Our hearts collectively broke last week when we watched 7 year old Tiana Parker cry after being sent home because her school deemed her locs “unpresentable.”
Before little Tiana was sent home, Deborah Brown Community, a charter school in Tulsa, Oklahoma, had already enacted a policy describing afros, mohawks and dreadlocks as “faddish” styles. Naturally, when the news of Tiana’s mistreatment spread, many stated that there was nothing faddish about styles like the afro or wearing one’s hair in dreadlocks. Clearly, the school was either out of touch, completely culturally ignorant, discriminatory or a mixture of all three.
After Tiana’s story received national attention, from the likes of the American Civil Liberties Union and professor/news correspondent, Melissa Harris Perry, who wrote Tiana a beautiful and encouraging letter, the school decided to review the policy once again.
Yesterday, after a two-hour board meeting, the Deborah Brown Community, a school comprised of 98 percent African American student enrollment, decided to officially change their policy. References to personal hair styles have been removed and according to the Tulsa Fox affiliate, has been replaced with this:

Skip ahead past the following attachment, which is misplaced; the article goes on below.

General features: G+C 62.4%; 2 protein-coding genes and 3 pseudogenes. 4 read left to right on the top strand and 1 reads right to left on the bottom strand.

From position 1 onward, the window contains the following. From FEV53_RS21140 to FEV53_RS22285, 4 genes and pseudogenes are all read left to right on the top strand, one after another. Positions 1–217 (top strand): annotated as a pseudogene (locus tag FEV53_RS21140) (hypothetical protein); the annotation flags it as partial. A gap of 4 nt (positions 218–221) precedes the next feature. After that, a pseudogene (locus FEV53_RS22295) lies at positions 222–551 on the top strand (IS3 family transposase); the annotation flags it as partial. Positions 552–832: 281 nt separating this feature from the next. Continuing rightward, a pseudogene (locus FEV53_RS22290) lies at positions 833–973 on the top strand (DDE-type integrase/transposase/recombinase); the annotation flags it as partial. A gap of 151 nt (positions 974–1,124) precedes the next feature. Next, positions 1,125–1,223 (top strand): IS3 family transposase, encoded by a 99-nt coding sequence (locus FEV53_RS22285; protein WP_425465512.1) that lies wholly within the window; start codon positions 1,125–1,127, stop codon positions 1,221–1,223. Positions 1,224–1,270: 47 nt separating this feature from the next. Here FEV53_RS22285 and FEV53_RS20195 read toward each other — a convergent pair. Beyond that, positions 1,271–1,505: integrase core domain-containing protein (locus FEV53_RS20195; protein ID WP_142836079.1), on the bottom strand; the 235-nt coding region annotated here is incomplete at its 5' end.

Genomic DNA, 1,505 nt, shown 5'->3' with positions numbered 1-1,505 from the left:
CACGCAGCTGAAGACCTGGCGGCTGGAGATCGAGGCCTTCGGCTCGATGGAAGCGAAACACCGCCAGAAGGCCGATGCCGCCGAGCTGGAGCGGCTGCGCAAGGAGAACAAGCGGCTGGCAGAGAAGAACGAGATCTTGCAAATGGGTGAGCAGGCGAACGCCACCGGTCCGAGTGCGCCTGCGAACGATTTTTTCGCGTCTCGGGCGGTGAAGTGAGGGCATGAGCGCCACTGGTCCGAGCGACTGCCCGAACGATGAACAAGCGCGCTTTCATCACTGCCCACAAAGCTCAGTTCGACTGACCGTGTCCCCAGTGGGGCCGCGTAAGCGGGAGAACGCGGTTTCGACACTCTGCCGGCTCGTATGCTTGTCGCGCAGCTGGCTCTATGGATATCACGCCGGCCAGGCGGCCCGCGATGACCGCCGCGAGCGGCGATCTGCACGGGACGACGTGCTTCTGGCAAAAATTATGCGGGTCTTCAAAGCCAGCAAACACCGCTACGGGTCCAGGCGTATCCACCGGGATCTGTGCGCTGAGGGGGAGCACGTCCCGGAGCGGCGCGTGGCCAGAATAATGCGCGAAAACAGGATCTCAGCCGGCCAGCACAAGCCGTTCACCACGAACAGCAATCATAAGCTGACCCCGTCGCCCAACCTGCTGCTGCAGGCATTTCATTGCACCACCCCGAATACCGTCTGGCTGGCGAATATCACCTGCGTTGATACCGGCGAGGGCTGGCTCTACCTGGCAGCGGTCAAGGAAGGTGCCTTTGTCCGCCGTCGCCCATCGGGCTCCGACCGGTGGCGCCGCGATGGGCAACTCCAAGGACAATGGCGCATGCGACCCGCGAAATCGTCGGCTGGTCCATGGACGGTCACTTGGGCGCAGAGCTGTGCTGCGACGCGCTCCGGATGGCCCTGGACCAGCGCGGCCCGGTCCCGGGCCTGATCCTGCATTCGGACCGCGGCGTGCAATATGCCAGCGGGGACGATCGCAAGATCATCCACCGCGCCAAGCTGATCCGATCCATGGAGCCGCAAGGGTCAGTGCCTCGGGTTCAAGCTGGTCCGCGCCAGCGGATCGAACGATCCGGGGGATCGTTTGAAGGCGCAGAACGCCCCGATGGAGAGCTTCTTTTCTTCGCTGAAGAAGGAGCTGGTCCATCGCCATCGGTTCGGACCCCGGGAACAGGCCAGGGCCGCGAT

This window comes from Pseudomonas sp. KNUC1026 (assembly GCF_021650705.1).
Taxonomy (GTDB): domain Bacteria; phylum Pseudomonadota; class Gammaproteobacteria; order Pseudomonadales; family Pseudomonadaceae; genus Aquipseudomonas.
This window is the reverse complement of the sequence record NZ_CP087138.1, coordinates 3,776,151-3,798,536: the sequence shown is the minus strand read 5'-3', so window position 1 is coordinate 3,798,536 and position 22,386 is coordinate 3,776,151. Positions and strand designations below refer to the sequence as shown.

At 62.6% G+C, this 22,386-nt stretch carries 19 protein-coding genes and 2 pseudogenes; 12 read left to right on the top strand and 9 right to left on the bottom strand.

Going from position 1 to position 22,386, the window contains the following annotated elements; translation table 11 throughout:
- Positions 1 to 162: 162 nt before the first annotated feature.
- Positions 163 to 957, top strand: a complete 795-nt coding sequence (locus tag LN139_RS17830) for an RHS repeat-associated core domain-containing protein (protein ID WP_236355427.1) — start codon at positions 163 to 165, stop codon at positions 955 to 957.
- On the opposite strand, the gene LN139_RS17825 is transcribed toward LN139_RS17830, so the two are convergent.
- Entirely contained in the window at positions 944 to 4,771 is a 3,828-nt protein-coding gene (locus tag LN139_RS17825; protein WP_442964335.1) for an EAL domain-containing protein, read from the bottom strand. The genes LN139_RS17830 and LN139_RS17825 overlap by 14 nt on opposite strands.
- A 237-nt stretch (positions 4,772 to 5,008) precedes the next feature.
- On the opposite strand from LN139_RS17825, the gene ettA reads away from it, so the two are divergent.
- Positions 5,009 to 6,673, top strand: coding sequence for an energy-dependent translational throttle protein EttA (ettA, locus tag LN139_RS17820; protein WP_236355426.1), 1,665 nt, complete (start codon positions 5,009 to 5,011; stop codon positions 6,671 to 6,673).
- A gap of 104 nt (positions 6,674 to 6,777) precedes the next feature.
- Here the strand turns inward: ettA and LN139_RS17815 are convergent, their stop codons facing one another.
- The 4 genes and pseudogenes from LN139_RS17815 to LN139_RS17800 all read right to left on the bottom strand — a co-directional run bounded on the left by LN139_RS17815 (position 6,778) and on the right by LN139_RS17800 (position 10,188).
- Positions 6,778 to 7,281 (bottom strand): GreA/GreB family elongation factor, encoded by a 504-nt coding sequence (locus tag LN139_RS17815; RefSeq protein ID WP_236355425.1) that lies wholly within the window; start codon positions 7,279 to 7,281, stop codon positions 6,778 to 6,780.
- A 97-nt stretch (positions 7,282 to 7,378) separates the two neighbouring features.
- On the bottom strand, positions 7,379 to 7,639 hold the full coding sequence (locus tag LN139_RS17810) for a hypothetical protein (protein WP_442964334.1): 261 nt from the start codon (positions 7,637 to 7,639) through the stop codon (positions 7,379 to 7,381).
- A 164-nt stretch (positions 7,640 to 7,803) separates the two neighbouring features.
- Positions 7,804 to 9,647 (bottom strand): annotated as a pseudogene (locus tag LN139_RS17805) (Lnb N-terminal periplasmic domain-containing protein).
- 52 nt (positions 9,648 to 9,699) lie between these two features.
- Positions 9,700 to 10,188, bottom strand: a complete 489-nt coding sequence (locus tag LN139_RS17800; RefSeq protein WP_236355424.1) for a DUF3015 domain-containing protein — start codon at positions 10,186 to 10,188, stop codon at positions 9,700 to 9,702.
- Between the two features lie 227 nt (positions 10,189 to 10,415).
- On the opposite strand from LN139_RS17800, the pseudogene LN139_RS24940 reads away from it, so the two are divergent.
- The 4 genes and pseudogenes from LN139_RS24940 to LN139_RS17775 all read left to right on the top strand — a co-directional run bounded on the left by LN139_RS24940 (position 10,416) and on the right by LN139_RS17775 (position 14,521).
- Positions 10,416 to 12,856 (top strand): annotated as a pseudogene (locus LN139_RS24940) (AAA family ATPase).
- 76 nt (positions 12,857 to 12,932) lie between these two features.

“Each student and the parents/guardians of the student are responsible for the personal hygiene of the student. The administration reserves the right to contact the parents/guardians regarding any personal hygiene issues that it believes causes a risk to the health, safety, and welfare of the student, his or her classmates and faculty or staff or detracts from the educational environment.”
Board Chairman, Kenneth James told Fox 23: “It was never our intent to cause any harm to Tiana or her family by our actions. If harm did occur, we apologize.”
Tiana’s parents, who have already removed her from Deborah Brown Community, said they would still like for Tiana’s former educators to issue her an official apology.
Sounds fair, if you ask me.
While it’s great that the school amended this policy, it’s alarming that a school with 98% African American student enrollment could be so unaware of the discriminatory nature of their policy. It makes me wonder if the administration reflects the student and parent population they serve. So, with that in mind, if the school officially apologizes to Tiana, do you think her parents should send her back t